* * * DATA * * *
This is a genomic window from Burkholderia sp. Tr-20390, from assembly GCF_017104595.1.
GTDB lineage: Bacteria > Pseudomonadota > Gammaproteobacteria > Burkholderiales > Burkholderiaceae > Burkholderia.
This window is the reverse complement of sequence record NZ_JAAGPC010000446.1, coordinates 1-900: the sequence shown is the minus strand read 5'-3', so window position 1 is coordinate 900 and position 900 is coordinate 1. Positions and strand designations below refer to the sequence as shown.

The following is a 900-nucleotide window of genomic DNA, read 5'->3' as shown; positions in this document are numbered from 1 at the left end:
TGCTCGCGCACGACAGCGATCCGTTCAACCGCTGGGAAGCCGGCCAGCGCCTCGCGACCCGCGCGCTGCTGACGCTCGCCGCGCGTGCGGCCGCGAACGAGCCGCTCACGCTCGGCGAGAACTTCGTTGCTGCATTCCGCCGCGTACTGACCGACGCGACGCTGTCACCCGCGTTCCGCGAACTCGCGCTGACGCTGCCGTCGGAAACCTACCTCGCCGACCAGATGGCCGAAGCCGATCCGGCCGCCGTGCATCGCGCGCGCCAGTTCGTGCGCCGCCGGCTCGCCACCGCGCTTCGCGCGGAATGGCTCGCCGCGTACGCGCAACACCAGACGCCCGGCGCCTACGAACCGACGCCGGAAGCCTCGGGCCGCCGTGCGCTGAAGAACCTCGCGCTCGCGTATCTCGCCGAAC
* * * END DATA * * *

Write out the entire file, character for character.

This is a genomic window from Burkholderia sp. Tr-20390, from assembly GCF_017104595.1.
GTDB lineage: Bacteria > Pseudomonadota > Gammaproteobacteria > Burkholderiales > Burkholderiaceae > Burkholderia.
This window is the reverse complement of sequence record NZ_JAAGPC010000446.1, coordinates 1-900: the sequence shown is the minus strand read 5'-3', so window position 1 is coordinate 900 and position 900 is coordinate 1. Positions and strand designations below refer to the sequence as shown.

The following is a 900-nucleotide window of genomic DNA, read 5'->3' as shown; positions in this document are numbered from 1 at the left end:
TGCTCGCGCACGACAGCGATCCGTTCAACCGCTGGGAAGCCGGCCAGCGCCTCGCGACCCGCGCGCTGCTGACGCTCGCCGCGCGTGCGGCCGCGAACGAGCCGCTCACGCTCGGCGAGAACTTCGTTGCTGCATTCCGCCGCGTACTGACCGACGCGACGCTGTCACCCGCGTTCCGCGAACTCGCGCTGACGCTGCCGTCGGAAACCTACCTCGCCGACCAGATGGCCGAAGCCGATCCGGCCGCCGTGCATCGCGCGCGCCAGTTCGTGCGCCGCCGGCTCGCCACCGCGCTTCGCGCGGAATGGCTCGCCGCGTACGCGCAACACCAGACGCCCGGCGCCTACGAACCGACGCCGGAAGCCTCGGGCCGCCGTGCGCTGAAGAACCTCGCGCTCGCGTATCTCGCCGAAC